Climate Change in Montana

Montana’s Crown of the Continent is a natural laboratory for scientists to study climate change, and the region’s natural diversity makes it more resilient to climate impacts.

Changes in our climate have impacted the Crown from the valley bottoms to the mountaintops. Its glaciers, snowfields, forests and wildlife species tell the story of warming temperatures and drier conditions throughout this landscape.

What is climate change?

Changes to the things we care about – land, water, wildlife and the people who depend on them – demand that we better understand and face climate change.

Evidence and impacts

Over eighty percent of the glaciers in Montana’s Glacier National Park have been lost since 1850, and the few remaining are expected to disappear within 15 years.

Case studies and success stories

Montana is filled with examples of people who are finding ways to address climate change - both individually and with their neighbors and co-workers.

The Crown, climate change and you

Protecting the Crown from the impacts of a changing climate will take the efforts of all of us.

  • Michael Reinemer

    Citing some of “the most beautiful and iconic landscapes on earth” in Teton County’s backyard, the board of commissioners Tuesday morning unanimously passed a resolution that “opposes any and all efforts by the State of Wyoming to obtain the wholesale transfer of federal lands in Wyoming” to the state. In January, Sweetwater County filed a letter with the state legislature stating similar opposition to measures that would turn over federal public lands—such as parks, wilderness, and national forests—to state jurisdiction and management.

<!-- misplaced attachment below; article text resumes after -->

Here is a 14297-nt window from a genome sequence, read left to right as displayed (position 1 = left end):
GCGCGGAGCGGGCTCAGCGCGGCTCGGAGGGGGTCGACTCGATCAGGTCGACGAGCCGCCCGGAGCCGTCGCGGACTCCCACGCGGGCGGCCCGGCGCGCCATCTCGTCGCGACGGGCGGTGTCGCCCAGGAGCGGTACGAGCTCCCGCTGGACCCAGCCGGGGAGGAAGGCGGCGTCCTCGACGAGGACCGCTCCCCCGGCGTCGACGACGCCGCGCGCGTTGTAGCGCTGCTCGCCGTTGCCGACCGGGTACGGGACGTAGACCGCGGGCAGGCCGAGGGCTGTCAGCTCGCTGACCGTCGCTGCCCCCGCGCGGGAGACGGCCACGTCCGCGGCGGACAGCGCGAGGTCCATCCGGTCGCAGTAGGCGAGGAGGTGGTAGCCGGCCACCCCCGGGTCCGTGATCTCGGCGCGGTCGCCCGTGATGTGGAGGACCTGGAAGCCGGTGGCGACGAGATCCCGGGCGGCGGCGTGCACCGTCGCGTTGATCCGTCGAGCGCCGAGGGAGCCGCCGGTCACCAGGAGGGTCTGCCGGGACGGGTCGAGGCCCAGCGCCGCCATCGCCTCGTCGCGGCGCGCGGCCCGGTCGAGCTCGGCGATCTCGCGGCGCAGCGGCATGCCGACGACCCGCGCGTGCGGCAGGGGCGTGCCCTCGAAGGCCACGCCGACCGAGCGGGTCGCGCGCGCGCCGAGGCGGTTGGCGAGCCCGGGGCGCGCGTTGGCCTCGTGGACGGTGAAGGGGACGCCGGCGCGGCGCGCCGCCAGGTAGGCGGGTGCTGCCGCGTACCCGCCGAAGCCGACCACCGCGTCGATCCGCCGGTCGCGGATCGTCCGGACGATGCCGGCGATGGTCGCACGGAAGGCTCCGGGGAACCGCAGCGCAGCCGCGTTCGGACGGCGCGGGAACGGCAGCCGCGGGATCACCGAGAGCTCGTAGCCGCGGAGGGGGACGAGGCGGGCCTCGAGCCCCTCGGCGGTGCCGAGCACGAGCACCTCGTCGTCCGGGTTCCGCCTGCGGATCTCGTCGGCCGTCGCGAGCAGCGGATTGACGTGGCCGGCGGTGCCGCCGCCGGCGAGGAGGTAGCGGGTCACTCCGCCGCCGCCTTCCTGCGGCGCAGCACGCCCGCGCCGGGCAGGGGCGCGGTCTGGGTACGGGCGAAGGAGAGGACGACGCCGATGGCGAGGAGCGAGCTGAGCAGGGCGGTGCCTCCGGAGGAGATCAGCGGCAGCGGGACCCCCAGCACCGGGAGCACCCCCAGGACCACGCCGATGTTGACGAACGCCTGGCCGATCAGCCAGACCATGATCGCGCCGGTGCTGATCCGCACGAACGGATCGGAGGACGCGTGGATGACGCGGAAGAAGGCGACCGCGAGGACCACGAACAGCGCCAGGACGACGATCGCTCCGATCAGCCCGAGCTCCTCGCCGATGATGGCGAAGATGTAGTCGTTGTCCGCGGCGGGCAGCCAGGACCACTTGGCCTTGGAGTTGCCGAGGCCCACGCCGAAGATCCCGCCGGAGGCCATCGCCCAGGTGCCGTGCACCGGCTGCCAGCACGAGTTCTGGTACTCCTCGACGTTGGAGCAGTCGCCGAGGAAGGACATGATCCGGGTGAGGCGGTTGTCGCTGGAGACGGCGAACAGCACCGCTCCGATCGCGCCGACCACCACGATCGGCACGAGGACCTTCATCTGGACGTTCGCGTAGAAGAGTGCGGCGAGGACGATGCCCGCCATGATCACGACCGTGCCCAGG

• Tim Woody

    In spite of Royal Dutch Shell’s disastrous performance during the 2012 Arctic Ocean drilling season, the federal Bureau of Ocean Energy Management today conditionally approved the company’s 2015 exploration plan, which provides even fewer safeguards for the Chukchi Sea and its sensitive coastline than Shell had in place three years ago. Shell also plans to bring a different rig operated by a new contractor to the Arctic Ocean in 2015, which could result in unexpected transport and drilling problems.

  • Michael Reinemer

    The Wilderness Society strongly supports bipartisan legislation, the Wildfire Disaster Funding Act of 2015 (S. 235, H.R. 167), to fix a budgetary problem called “fire borrowing.”  This is a destructive cycle in which the Forest Service is forced to take funds from other forest programs when its allotted wildfire funds are used up, essentially robbing Peter to pay Paul to put out fires in our national forests.